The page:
It is occasionally noted that Florida has replaced California as the legitimate home of the nation’s nuts, but what is left unmentioned is that Floridians, unlike Californians, embrace the title—sort of the way England cherishes its eccentrics, though they are generally a more lovable group.
Journalists in the Sunshine State are unquestionably the most passionate about the oddballs in their midst, which isn’t surprising, since they have the most to gain from them. When I arrived in 1989 to work at the South Florida Sun-Sentinel, all the reporters raved about what “a great news state” this was. (The enthusiasm was somewhat lost on me, since my job as travel editor regularly took me away from the wackiness.) But their assessment of our pistol-shaped peninsula has not only stood up over the ensuing quarter-century, it has, if anything, become more accurate. In the first month of this year, we saw the fatal shooting, near Tampa, of a man who was texting during a movie, as well as the closing of a Miami Beach strip club because one of the dancers had only recently become a teenager. The name of the club—profanely or appropriately—was Madonna.
These things could happen anywhere, but their prevalence in Florida helps solidify an image of the state as a place where such aberrations not only occur with some frequency, but flourish and grow in our steamy, transient climate. Granted, it’s often a self-proclaimed image: A few days after Justin Bieber was arrested in Miami Beach for drag racing under the influence, a column appeared in the Miami Herald with the headline “Bieber’s follies an ‘only in Miami’ act.”
Some things are quintessentially Miami. This is a city that no longer has its King Orange Jamboree Parade, but every year puts on the King Mango Strut, an event that was created as a sendup of the first. Early in January, the Herald reported that a champion French bulldog had been stolen from a Miami home on New Year’s Eve. This seemed to be your standard canine kidnapping story, until, in the second paragraph, the name of the dog was revealed to be “El Che.” And some things are quintessentially Florida. Recently, I went to one of the beachfront hotels in my hometown, Fort Lauderdale, to watch the Friday evening mermaid show (visible through windows in the bar that look into the pool). Afterwards, I talked to a woman, a former underwater performer at Weeki Wachee, who assured me that tailed aquatic activities are the next big thing, as more and more people are discovering their inner “mermaidness.” Something tells me that not many of them reside in Nebraska.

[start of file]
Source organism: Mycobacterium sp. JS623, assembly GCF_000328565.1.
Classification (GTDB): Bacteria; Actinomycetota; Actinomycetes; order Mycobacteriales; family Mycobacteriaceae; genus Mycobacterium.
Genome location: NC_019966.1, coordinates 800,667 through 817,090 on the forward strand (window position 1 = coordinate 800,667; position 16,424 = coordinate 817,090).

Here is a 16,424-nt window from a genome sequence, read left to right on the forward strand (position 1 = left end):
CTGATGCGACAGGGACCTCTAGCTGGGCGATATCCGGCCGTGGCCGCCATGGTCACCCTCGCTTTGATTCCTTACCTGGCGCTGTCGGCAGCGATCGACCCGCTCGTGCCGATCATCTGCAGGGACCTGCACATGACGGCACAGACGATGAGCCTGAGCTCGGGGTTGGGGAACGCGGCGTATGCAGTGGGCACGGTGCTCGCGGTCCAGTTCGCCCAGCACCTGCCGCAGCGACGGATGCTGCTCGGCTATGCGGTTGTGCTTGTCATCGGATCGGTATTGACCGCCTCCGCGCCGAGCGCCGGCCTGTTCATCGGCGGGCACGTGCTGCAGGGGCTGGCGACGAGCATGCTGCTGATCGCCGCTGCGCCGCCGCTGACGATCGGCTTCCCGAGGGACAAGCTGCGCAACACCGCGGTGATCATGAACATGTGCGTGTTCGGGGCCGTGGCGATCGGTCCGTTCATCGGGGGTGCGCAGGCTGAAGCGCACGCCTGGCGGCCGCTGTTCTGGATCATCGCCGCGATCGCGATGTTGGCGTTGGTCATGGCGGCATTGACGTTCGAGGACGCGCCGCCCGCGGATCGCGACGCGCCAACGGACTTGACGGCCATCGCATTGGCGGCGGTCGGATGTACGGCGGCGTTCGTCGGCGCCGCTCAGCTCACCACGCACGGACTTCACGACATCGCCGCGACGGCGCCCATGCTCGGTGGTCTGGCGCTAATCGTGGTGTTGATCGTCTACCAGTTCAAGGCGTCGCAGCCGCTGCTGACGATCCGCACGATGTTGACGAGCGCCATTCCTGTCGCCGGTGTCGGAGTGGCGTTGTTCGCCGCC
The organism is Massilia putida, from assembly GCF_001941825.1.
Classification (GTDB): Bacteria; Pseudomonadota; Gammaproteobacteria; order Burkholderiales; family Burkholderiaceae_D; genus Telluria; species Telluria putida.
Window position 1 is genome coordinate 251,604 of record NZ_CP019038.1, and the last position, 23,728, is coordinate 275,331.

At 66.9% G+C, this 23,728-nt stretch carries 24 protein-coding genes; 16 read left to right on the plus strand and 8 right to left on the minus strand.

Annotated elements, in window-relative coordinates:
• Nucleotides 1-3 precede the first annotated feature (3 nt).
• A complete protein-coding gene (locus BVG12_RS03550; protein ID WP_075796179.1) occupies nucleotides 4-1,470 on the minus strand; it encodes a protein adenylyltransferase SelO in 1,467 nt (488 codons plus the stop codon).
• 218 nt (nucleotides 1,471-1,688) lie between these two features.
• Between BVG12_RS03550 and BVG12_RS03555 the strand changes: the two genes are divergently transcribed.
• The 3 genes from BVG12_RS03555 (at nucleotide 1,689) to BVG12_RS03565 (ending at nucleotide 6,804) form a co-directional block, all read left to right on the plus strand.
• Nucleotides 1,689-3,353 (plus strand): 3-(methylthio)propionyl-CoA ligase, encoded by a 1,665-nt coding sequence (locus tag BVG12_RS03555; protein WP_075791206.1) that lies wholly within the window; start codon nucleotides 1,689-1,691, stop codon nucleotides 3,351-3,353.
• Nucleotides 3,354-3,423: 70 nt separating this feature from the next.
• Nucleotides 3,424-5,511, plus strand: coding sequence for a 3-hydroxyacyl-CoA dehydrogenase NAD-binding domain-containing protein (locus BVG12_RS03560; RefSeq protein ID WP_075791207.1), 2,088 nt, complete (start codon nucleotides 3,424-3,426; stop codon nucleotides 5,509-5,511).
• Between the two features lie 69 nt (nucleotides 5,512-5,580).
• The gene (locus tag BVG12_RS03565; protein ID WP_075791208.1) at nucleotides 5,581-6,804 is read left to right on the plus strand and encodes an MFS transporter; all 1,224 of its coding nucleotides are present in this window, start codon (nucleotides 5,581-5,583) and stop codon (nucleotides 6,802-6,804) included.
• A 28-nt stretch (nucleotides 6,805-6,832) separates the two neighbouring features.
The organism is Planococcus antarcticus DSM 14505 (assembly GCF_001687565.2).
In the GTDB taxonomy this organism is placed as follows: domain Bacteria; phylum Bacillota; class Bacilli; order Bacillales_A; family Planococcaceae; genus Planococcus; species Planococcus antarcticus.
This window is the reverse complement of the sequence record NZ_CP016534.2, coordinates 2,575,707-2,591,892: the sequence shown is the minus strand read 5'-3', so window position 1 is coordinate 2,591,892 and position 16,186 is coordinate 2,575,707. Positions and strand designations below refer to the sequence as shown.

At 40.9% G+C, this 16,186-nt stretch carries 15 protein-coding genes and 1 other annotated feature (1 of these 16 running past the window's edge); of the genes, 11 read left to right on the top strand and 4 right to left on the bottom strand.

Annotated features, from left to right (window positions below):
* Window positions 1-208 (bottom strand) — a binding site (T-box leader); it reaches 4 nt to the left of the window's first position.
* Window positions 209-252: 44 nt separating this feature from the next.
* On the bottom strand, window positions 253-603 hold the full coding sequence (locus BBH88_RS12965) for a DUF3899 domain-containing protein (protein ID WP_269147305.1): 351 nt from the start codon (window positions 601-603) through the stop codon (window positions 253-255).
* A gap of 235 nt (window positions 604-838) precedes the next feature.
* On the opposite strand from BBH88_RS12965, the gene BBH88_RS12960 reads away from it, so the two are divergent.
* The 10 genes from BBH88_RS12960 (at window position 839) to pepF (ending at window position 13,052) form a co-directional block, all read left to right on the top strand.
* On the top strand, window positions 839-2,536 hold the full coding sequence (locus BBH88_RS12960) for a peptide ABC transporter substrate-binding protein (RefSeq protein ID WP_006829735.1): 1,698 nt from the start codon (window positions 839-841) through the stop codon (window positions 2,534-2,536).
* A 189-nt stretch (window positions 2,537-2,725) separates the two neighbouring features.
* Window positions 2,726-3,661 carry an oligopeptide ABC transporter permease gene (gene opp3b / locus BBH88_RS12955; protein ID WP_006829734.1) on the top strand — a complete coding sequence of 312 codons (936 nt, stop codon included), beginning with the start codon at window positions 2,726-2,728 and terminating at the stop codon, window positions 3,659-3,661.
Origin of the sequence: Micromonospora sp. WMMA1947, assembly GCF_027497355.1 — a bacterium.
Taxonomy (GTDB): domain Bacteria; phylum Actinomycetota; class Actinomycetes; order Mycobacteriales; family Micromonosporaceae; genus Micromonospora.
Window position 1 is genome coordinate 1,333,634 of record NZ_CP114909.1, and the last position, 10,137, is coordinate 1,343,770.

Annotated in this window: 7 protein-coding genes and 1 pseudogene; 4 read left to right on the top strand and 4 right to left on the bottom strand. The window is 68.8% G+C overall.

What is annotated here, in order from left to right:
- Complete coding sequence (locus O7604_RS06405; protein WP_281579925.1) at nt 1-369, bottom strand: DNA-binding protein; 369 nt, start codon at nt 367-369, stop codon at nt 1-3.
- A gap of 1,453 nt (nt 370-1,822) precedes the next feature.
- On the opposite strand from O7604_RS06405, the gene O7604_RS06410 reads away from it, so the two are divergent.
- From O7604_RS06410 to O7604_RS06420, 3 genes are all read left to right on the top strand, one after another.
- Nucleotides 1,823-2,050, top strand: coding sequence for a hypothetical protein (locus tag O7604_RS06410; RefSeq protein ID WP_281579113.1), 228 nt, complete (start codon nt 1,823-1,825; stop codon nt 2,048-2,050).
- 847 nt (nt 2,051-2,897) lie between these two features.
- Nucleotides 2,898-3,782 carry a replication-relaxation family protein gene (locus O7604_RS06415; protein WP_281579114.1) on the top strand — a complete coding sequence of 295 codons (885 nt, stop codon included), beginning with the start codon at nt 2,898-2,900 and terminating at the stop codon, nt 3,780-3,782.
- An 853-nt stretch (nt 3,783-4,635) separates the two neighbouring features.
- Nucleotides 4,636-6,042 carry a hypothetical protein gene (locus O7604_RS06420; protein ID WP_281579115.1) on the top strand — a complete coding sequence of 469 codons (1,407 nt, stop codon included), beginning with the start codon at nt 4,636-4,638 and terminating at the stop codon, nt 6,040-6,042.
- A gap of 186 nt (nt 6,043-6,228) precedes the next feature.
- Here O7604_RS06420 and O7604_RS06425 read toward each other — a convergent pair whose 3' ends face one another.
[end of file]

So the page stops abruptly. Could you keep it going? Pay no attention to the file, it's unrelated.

Mermaids don’t appear in Fringe Florida, which is a shame, as they are more indigenous than some of the groups that do—notably, bikers, fetishists, swingers, and ufologists. I doubt that Gulf Breeze, in the Panhandle, has anything on Roswell. Similarly, bikers—even female ones, who are the focus here—are more of a national than a local phenomenon. In the introduction, Lynn Waddell explains her methodology:
Each subculture described in this book is distinct in some significant way from its cousins in other states. The lifestyles either originated in Florida or dwarf ones elsewhere in size or prominence. For instance, San Francisco and Boston are hotspots for fetishists who dress up like horses, but Florida is home to the International Pony Play Championships.
Makes a Floridian proud.
Waddell is a native of Alabama, but has lived in Florida for a number of years and worked for an alternative paper in the Tampa Bay area, a job that introduced her to some of the wonders covered here. A fair number of the book’s subjects—strippers, mudders, nudists—also make their homes in central Florida. And though those of us who live in the southern part of the state (which is the least “Southern” part of the state) tend to assume that we have a monopoly on subtropical outrageousness, seeing our region as the adult (XXX) counterpart to the kiddie parks to the north, Fringe Florida demonstrates that there is more than enough deviant behavior to go around, from Pensacola to Miami. In fact, the one place outside the geographic range of the book—Key West—is one of Florida’s, if not America’s, most idiosyncratic towns.